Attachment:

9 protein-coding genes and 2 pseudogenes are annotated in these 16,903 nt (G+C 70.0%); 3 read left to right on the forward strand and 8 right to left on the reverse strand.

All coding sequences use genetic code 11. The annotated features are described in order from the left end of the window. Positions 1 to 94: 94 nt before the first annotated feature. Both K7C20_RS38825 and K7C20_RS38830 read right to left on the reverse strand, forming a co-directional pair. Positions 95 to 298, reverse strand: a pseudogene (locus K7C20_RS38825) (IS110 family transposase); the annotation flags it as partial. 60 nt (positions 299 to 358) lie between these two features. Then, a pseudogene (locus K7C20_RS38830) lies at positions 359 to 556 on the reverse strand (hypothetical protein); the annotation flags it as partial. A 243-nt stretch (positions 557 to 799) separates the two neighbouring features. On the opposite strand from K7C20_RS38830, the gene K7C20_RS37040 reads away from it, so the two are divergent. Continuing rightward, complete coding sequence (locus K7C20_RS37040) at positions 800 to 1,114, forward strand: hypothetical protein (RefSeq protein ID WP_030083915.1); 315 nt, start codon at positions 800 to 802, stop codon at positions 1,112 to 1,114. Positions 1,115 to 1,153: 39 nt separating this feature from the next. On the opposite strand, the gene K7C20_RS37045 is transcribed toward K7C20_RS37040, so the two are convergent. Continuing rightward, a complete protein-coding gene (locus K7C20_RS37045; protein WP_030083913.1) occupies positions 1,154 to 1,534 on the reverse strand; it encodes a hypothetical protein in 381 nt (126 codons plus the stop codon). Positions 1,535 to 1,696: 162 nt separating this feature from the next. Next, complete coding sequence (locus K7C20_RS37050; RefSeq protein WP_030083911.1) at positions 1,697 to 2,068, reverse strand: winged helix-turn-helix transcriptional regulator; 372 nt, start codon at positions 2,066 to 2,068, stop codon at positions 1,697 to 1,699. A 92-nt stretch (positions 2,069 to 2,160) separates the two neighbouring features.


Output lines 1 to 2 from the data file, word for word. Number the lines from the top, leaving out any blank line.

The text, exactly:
9 protein-coding genes and 2 pseudogenes are annotated in these 16,903 nt (G+C 70.0%); 3 read left to right on the forward strand and 8 right to left on the reverse strand.

All coding sequences use genetic code 11. The annotated features are described in order from the left end of the window. Positions 1 to 94: 94 nt before the first annotated feature. Both K7C20_RS38825 and K7C20_RS38830 read right to left on the reverse strand, forming a co-directional pair. Positions 95 to 298, reverse strand: a pseudogene (locus K7C20_RS38825) (IS110 family transposase); the annotation flags it as partial. 60 nt (positions 299 to 358) lie between these two features. Then, a pseudogene (locus K7C20_RS38830) lies at positions 359 to 556 on the reverse strand (hypothetical protein); the annotation flags it as partial. A 243-nt stretch (positions 557 to 799) separates the two neighbouring features. On the opposite strand from K7C20_RS38830, the gene K7C20_RS37040 reads away from it, so the two are divergent. Continuing rightward, complete coding sequence (locus K7C20_RS37040) at positions 800 to 1,114, forward strand: hypothetical protein (RefSeq protein ID WP_030083915.1); 315 nt, start codon at positions 800 to 802, stop codon at positions 1,112 to 1,114. Positions 1,115 to 1,153: 39 nt separating this feature from the next. On the opposite strand, the gene K7C20_RS37045 is transcribed toward K7C20_RS37040, so the two are convergent. Continuing rightward, a complete protein-coding gene (locus K7C20_RS37045; protein WP_030083913.1) occupies positions 1,154 to 1,534 on the reverse strand; it encodes a hypothetical protein in 381 nt (126 codons plus the stop codon). Positions 1,535 to 1,696: 162 nt separating this feature from the next. Next, complete coding sequence (locus K7C20_RS37050; RefSeq protein WP_030083911.1) at positions 1,697 to 2,068, reverse strand: winged helix-turn-helix transcriptional regulator; 372 nt, start codon at positions 2,066 to 2,068, stop codon at positions 1,697 to 1,699. A 92-nt stretch (positions 2,069 to 2,160) separates the two neighbouring features.